Film photography has come to the fore now that Light Paths is up and running, and Thoughtfactory’s Newsletter #3 has finally gone out. I want to do some large format photography–using the 5×7 Cambo monorail–as I am tired of sitting in front of a computer screen all day.
The above coastal waterfall is one possibility that I have in mind. I checked the location out yesterday afternoon when I was walking with Maleko to Kings Beach. The water flow has eased now that the rains have stopped and the hot, dry weather is returning. That means it is now possible to stand on the rocks with a tripod—just.
Suzanne has been away in Brisbane this past week and so Kayla, Maleko and myself have been hanging out at Kings Beach and Kings Head. There is no one around here apart from the Heysen Trail walkers making their way back to their cars parked at the Kings Beach Rd lookout. That lockout has become a bit of a destination.
The afternoon walks through the local bush will soon be coming to an end as we came across a brown snake the other afternoon whilst we were walking along Depledge Rd in Waitpinga. I was surprised to see it on the side of the road because it was still late winter, and the day temperatures up to that date had not been that warm.
From now on the poodlewalks in the bush or scrub will need to be in early morning as its too cold for snakes. Kayla and I usually start walking around sunrise and I am looking out for the early morning light. It is changing.
The late afternoon walks with Maleko will, by and large, be along the coastal rocks between Petrel Cove and Kings Beach. We have to walk part of the way along the Heritage Trail to reach the rocks. As we have seen the odd brown snake along this path in the past, I keep an eye out.
If Australians adhere to social distancing, if testing can be rolled out, and if enough masks and personal protection equipment can be produced, then there is a good chance that the country will be able to avert the worst predictions about COVID-19, and at least temporarily bring the pandemic under control. No one knows how long that will take, and though the curve of new cases is flattening, it won’t be quick.
Meanwhile the economy tanks. The global economic machine is built for growth, and it has been brought to a screeching halt. The economic shock has seen unemployment rise, businesses close down, and a grim economic global and national outlook for the rest of 2020. Civil liberties have been significantly curtailed, parliament adjourned, and the normal operations of the media are greatly restricted, meaning that it is more difficult for the public to access reliable information. Realistically, is simply not possible to thoroughly insulate an economy from the impact of a pandemic of this kind.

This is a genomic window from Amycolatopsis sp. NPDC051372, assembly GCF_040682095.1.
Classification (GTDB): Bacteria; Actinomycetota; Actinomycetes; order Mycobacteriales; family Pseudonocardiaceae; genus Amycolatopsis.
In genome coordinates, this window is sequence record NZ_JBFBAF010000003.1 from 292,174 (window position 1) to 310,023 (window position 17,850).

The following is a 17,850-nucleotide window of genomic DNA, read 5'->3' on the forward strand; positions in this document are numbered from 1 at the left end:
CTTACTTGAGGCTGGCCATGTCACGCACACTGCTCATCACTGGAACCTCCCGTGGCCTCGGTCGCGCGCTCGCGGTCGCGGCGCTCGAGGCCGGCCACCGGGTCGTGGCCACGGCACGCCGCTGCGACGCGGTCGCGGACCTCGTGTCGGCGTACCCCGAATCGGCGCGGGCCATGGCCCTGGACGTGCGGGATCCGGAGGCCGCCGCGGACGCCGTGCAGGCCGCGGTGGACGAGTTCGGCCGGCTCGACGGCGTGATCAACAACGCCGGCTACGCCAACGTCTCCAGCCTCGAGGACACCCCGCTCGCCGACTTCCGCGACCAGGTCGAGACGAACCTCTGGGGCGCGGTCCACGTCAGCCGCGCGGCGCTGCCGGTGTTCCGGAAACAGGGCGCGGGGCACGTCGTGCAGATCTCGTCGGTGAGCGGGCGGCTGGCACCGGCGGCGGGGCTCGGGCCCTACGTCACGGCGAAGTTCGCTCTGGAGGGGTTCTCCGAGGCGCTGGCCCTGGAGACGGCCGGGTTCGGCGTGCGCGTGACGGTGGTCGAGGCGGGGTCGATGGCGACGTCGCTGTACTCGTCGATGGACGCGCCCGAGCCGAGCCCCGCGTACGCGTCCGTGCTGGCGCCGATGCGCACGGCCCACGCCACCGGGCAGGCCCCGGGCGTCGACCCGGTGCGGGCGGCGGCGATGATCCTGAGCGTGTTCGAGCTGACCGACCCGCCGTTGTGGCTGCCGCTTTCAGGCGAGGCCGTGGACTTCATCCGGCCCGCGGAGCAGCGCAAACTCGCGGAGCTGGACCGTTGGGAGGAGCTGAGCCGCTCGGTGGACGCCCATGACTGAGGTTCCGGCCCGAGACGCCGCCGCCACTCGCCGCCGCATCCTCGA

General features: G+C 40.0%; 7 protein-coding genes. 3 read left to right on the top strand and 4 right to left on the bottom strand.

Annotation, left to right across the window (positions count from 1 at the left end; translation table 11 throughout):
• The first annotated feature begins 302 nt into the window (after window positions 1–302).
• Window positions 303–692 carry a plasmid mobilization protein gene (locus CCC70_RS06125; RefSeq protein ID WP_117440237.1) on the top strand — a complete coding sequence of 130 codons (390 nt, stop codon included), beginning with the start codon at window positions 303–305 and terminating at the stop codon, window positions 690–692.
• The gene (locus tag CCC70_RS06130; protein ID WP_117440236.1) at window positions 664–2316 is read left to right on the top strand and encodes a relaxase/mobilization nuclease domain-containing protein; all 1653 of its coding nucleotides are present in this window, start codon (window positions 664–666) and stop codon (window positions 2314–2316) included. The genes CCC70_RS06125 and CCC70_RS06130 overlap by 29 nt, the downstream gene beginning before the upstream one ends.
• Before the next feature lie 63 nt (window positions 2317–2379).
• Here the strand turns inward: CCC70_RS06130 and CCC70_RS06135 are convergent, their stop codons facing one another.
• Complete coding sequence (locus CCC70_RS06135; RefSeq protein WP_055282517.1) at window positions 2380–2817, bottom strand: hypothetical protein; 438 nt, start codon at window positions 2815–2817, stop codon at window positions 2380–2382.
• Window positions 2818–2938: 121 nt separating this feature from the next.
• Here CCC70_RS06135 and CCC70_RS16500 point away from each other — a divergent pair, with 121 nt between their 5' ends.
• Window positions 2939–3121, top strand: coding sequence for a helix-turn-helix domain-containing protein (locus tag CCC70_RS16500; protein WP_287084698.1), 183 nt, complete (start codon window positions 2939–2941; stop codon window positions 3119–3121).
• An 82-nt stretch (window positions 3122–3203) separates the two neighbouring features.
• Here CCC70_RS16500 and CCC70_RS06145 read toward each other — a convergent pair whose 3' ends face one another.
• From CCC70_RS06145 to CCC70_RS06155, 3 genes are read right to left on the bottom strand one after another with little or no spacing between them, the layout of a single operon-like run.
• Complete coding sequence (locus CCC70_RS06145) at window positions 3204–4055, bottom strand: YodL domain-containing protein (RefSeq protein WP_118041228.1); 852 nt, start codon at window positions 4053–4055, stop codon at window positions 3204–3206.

The most realistic scenario is that the world plays a protracted game of whack-a-mole with the SARS-CoV-2 virus, stamping out outbreaks here and there until a vaccine can be produced. There are no existing vaccines for coronaviruses—until now, these viruses seemed to cause diseases that were mild or rare—so researchers must start from scratch. The estimate is that it will take 12 to 18 months to develop a proven vaccine, and then longer still to make it, ship it, and inject it into people’s arms.
On a recent late afternoon walk with Maleko I sat quietly amongst these rocks in the littoral zone just east of Kings Beach Rd in Waitpinga. It was a warm evening, Maleko was looking for golf balls, and I was looking at the light on the rock before the sun disappeared behind the hill.
It was a quiet moment and, whilst I sat there , I had a sense of belonging to this landscape–being a part of it as it were; rather than just walking through it, being separate from it, and taking photos of what caught my eye. I felt the spray on my face, the wind on my arms, and the sun on my back, whilst the waves of the incoming tide gently rolled around my feet. It was a space where I could immerse myself in the moment.